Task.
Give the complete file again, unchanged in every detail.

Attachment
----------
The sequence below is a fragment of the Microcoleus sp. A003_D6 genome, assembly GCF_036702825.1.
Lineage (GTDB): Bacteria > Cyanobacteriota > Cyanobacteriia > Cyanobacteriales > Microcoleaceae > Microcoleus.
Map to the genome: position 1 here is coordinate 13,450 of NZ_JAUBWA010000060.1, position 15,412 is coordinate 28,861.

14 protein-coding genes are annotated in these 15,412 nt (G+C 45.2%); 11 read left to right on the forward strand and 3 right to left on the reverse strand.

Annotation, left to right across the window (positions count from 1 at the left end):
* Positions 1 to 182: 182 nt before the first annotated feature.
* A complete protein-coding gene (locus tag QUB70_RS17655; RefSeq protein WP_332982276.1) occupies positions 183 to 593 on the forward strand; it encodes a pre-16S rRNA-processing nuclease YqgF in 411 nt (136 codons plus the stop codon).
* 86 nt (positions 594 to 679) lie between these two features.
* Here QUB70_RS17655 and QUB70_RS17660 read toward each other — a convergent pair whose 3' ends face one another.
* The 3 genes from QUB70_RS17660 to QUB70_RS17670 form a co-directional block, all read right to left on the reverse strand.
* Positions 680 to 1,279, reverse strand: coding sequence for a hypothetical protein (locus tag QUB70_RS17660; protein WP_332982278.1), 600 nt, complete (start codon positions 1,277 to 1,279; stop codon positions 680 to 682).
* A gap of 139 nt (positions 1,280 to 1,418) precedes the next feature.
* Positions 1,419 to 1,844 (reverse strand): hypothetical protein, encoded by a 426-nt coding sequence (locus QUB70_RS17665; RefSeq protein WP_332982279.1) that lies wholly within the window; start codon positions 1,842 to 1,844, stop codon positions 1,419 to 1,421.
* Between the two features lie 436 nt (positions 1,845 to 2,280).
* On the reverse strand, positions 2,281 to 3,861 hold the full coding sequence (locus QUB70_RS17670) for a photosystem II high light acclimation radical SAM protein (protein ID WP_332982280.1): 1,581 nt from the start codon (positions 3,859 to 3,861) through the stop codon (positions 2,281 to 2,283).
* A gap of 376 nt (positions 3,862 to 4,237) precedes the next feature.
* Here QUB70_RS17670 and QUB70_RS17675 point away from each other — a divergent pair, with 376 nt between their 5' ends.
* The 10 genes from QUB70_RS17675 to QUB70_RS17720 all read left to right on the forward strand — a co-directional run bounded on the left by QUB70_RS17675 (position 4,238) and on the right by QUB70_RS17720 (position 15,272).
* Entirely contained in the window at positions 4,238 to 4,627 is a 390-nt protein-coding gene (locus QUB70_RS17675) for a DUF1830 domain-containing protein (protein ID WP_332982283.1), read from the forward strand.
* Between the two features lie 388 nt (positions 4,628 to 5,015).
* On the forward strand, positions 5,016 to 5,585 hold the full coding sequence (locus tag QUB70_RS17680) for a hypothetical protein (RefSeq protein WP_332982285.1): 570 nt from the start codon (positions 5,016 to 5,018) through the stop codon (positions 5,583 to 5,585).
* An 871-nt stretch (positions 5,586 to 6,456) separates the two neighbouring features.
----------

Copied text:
The sequence below is a fragment of the Microcoleus sp. A003_D6 genome, assembly GCF_036702825.1.
Lineage (GTDB): Bacteria > Cyanobacteriota > Cyanobacteriia > Cyanobacteriales > Microcoleaceae > Microcoleus.
Map to the genome: position 1 here is coordinate 13,450 of NZ_JAUBWA010000060.1, position 15,412 is coordinate 28,861.

14 protein-coding genes are annotated in these 15,412 nt (G+C 45.2%); 11 read left to right on the forward strand and 3 right to left on the reverse strand.

Annotation, left to right across the window (positions count from 1 at the left end):
* Positions 1 to 182: 182 nt before the first annotated feature.
* A complete protein-coding gene (locus tag QUB70_RS17655; RefSeq protein WP_332982276.1) occupies positions 183 to 593 on the forward strand; it encodes a pre-16S rRNA-processing nuclease YqgF in 411 nt (136 codons plus the stop codon).
* 86 nt (positions 594 to 679) lie between these two features.
* Here QUB70_RS17655 and QUB70_RS17660 read toward each other — a convergent pair whose 3' ends face one another.
* The 3 genes from QUB70_RS17660 to QUB70_RS17670 form a co-directional block, all read right to left on the reverse strand.
* Positions 680 to 1,279, reverse strand: coding sequence for a hypothetical protein (locus tag QUB70_RS17660; protein WP_332982278.1), 600 nt, complete (start codon positions 1,277 to 1,279; stop codon positions 680 to 682).
* A gap of 139 nt (positions 1,280 to 1,418) precedes the next feature.
* Positions 1,419 to 1,844 (reverse strand): hypothetical protein, encoded by a 426-nt coding sequence (locus QUB70_RS17665; RefSeq protein WP_332982279.1) that lies wholly within the window; start codon positions 1,842 to 1,844, stop codon positions 1,419 to 1,421.
* Between the two features lie 436 nt (positions 1,845 to 2,280).
* On the reverse strand, positions 2,281 to 3,861 hold the full coding sequence (locus QUB70_RS17670) for a photosystem II high light acclimation radical SAM protein (protein ID WP_332982280.1): 1,581 nt from the start codon (positions 3,859 to 3,861) through the stop codon (positions 2,281 to 2,283).
* A gap of 376 nt (positions 3,862 to 4,237) precedes the next feature.
* Here QUB70_RS17670 and QUB70_RS17675 point away from each other — a divergent pair, with 376 nt between their 5' ends.
* The 10 genes from QUB70_RS17675 to QUB70_RS17720 all read left to right on the forward strand — a co-directional run bounded on the left by QUB70_RS17675 (position 4,238) and on the right by QUB70_RS17720 (position 15,272).
* Entirely contained in the window at positions 4,238 to 4,627 is a 390-nt protein-coding gene (locus QUB70_RS17675) for a DUF1830 domain-containing protein (protein ID WP_332982283.1), read from the forward strand.
* Between the two features lie 388 nt (positions 4,628 to 5,015).
* On the forward strand, positions 5,016 to 5,585 hold the full coding sequence (locus tag QUB70_RS17680) for a hypothetical protein (RefSeq protein WP_332982285.1): 570 nt from the start codon (positions 5,016 to 5,018) through the stop codon (positions 5,583 to 5,585).
* An 871-nt stretch (positions 5,586 to 6,456) separates the two neighbouring features.